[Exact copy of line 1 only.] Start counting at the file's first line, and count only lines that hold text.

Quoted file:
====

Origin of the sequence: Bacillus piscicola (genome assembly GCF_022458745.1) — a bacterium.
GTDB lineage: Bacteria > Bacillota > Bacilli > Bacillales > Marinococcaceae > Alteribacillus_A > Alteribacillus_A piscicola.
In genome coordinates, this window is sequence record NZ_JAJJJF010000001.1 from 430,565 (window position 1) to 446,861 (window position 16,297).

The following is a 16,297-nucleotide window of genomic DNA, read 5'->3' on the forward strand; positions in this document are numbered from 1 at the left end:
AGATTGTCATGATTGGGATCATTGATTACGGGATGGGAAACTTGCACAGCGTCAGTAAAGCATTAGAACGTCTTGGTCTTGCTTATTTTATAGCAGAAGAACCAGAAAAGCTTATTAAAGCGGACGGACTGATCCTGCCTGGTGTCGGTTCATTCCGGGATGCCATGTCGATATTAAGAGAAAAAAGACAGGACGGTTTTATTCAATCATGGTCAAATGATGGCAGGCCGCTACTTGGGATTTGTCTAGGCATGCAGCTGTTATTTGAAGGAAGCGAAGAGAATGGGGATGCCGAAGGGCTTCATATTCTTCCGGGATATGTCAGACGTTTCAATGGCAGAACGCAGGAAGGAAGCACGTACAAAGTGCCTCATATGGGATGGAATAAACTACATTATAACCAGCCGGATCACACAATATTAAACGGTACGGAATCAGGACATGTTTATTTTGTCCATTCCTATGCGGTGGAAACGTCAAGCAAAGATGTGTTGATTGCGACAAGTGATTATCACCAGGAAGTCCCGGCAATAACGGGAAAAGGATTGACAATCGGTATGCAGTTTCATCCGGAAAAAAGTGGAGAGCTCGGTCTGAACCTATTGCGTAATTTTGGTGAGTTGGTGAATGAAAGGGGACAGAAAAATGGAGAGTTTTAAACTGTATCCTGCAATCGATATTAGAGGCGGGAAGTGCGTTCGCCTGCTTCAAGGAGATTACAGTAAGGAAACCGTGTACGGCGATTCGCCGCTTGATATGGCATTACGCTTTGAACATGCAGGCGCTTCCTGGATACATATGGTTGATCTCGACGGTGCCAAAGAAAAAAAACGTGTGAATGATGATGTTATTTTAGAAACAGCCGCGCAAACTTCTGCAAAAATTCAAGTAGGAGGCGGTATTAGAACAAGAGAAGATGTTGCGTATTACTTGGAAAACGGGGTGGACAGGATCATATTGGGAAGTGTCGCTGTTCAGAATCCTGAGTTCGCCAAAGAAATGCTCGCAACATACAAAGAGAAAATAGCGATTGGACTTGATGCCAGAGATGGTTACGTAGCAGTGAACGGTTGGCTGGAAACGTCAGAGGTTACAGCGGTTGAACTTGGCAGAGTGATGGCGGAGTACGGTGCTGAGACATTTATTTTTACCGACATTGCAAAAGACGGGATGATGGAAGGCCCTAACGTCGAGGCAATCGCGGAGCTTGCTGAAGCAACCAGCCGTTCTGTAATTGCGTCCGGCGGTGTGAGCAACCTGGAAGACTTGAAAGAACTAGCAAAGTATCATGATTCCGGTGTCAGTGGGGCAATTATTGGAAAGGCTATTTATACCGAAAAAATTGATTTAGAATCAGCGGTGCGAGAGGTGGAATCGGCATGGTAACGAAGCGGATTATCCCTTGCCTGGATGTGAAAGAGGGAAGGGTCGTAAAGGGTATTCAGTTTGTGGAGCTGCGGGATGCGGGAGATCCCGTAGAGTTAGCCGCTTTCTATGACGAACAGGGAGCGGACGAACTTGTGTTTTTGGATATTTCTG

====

Origin of the sequence: Bacillus piscicola (genome assembly GCF_022458745.1) — a bacterium.